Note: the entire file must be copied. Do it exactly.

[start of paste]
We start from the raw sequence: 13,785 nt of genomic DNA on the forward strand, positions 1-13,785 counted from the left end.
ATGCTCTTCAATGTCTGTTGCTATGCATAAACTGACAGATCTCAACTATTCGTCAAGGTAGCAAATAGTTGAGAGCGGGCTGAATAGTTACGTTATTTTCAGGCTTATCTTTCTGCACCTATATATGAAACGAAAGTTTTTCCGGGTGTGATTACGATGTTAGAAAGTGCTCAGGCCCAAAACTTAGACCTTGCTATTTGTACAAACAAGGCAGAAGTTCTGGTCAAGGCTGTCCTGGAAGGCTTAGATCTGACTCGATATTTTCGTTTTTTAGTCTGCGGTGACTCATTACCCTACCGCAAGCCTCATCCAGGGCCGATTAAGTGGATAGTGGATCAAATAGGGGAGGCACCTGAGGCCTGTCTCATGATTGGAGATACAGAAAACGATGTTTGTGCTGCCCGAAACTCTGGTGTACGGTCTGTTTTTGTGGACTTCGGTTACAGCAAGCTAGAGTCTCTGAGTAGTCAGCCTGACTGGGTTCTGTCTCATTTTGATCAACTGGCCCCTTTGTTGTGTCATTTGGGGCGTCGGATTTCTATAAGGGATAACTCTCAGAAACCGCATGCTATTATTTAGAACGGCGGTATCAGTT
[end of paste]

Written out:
We start from the raw sequence: 13,785 nt of genomic DNA on the forward strand, positions 1-13,785 counted from the left end.
ATGCTCTTCAATGTCTGTTGCTATGCATAAACTGACAGATCTCAACTATTCGTCAAGGTAGCAAATAGTTGAGAGCGGGCTGAATAGTTACGTTATTTTCAGGCTTATCTTTCTGCACCTATATATGAAACGAAAGTTTTTCCGGGTGTGATTACGATGTTAGAAAGTGCTCAGGCCCAAAACTTAGACCTTGCTATTTGTACAAACAAGGCAGAAGTTCTGGTCAAGGCTGTCCTGGAAGGCTTAGATCTGACTCGATATTTTCGTTTTTTAGTCTGCGGTGACTCATTACCCTACCGCAAGCCTCATCCAGGGCCGATTAAGTGGATAGTGGATCAAATAGGGGAGGCACCTGAGGCCTGTCTCATGATTGGAGATACAGAAAACGATGTTTGTGCTGCCCGAAACTCTGGTGTACGGTCTGTTTTTGTGGACTTCGGTTACAGCAAGCTAGAGTCTCTGAGTAGTCAGCCTGACTGGGTTCTGTCTCATTTTGATCAACTGGCCCCTTTGTTGTGTCATTTGGGGCGTCGGATTTCTATAAGGGATAACTCTCAGAAACCGCATGCTATTATTTAGAACGGCGGTATCAGTT